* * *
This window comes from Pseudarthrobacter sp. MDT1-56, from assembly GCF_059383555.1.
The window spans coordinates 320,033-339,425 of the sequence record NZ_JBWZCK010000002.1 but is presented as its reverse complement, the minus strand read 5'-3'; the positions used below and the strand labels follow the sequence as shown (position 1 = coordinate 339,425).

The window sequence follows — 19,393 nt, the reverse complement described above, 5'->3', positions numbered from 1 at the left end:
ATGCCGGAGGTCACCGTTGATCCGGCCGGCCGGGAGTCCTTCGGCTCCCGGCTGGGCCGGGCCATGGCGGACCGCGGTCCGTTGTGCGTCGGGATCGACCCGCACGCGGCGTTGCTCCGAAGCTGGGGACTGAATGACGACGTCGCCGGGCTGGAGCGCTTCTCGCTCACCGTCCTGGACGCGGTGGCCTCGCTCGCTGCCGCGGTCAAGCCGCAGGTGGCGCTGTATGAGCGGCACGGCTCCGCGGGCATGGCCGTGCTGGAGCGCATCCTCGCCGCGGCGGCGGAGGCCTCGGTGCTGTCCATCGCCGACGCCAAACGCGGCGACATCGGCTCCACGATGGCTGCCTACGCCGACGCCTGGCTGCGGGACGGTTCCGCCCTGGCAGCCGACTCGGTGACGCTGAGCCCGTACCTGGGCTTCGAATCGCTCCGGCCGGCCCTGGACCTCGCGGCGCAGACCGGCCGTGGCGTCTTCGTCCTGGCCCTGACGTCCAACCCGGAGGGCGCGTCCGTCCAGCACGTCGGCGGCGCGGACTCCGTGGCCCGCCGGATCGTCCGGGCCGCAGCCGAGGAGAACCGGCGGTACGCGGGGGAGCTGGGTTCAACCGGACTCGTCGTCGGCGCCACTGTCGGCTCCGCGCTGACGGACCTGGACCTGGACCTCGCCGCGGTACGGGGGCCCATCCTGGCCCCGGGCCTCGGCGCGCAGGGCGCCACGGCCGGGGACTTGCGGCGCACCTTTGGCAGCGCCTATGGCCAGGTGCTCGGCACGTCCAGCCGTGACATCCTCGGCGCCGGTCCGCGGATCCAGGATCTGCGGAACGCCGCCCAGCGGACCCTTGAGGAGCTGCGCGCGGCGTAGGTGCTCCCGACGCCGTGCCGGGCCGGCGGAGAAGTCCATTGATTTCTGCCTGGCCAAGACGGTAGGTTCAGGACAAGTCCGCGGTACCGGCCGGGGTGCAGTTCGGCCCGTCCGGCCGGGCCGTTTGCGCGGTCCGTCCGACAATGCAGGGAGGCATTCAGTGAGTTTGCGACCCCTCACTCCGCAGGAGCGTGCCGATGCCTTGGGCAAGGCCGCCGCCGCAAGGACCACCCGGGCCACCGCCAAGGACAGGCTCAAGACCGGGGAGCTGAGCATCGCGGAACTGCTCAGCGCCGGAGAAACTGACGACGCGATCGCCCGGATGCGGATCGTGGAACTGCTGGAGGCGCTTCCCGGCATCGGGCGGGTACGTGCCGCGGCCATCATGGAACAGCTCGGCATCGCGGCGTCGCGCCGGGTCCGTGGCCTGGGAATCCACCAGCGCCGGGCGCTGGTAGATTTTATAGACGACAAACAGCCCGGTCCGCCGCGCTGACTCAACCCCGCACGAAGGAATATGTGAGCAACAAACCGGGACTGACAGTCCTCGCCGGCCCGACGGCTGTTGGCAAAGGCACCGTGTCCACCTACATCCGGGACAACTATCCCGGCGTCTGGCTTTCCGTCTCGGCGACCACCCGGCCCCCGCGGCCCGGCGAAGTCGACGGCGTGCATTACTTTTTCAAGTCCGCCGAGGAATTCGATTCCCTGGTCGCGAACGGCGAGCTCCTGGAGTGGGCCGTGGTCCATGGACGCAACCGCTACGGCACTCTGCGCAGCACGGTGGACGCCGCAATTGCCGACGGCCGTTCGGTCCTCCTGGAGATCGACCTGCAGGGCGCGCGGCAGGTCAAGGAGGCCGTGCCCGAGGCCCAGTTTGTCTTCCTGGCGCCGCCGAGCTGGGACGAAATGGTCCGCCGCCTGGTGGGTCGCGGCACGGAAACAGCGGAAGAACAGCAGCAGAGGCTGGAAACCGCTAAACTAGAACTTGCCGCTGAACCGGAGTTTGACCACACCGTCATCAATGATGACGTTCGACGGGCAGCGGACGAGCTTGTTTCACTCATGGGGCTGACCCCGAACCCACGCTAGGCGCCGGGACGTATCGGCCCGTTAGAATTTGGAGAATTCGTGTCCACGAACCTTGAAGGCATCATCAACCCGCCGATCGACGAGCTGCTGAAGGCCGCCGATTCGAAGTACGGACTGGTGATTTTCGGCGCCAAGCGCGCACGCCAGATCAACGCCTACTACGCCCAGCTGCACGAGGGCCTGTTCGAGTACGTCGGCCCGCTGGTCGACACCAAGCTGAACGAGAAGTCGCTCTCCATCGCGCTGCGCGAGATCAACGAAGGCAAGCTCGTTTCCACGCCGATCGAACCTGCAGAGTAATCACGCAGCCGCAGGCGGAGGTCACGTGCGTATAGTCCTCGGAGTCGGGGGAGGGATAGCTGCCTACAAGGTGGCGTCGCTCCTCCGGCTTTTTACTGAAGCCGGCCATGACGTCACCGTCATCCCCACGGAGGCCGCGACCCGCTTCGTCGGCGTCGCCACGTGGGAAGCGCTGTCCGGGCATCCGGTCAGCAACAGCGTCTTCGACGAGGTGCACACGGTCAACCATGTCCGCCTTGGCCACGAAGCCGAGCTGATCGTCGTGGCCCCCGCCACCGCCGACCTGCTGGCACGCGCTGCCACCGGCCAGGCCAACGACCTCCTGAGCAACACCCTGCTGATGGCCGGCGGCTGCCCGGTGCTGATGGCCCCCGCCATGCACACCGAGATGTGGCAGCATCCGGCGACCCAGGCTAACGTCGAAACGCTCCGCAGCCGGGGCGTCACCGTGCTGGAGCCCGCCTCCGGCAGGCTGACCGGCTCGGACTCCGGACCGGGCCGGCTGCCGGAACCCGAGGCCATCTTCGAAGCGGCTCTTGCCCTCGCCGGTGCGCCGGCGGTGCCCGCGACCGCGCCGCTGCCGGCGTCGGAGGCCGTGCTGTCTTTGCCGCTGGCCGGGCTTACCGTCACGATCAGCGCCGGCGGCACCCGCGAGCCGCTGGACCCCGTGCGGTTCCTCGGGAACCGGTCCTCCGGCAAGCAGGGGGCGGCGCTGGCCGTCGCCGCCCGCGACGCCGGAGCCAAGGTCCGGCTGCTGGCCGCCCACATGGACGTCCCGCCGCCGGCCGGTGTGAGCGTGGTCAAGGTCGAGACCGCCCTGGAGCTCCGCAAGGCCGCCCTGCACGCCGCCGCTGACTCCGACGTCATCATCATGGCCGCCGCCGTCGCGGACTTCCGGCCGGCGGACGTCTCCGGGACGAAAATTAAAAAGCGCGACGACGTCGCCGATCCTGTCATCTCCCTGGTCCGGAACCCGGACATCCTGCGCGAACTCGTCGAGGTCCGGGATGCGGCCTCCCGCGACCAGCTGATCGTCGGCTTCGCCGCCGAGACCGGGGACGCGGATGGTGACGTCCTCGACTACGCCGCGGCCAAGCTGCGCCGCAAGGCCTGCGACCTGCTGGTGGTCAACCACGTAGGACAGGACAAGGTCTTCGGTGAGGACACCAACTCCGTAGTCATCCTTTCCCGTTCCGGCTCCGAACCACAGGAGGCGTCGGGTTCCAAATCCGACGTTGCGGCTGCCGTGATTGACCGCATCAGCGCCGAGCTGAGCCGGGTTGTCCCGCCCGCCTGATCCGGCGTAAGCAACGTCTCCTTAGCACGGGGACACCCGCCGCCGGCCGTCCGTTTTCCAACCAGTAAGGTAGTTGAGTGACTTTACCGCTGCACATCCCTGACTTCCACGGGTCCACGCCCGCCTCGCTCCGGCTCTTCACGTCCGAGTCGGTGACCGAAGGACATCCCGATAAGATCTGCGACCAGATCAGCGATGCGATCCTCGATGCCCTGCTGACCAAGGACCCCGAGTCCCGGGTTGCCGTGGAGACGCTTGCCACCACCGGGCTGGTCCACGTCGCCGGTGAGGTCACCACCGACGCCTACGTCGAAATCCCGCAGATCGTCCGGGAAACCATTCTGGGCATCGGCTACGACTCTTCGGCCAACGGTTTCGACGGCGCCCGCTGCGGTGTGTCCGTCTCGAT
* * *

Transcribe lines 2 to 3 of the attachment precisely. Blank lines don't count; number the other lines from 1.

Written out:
The window spans coordinates 320,033-339,425 of the sequence record NZ_JBWZCK010000002.1 but is presented as its reverse complement, the minus strand read 5'-3'; the positions used below and the strand labels follow the sequence as shown (position 1 = coordinate 339,425).

The window sequence follows — 19,393 nt, the reverse complement described above, 5'->3', positions numbered from 1 at the left end: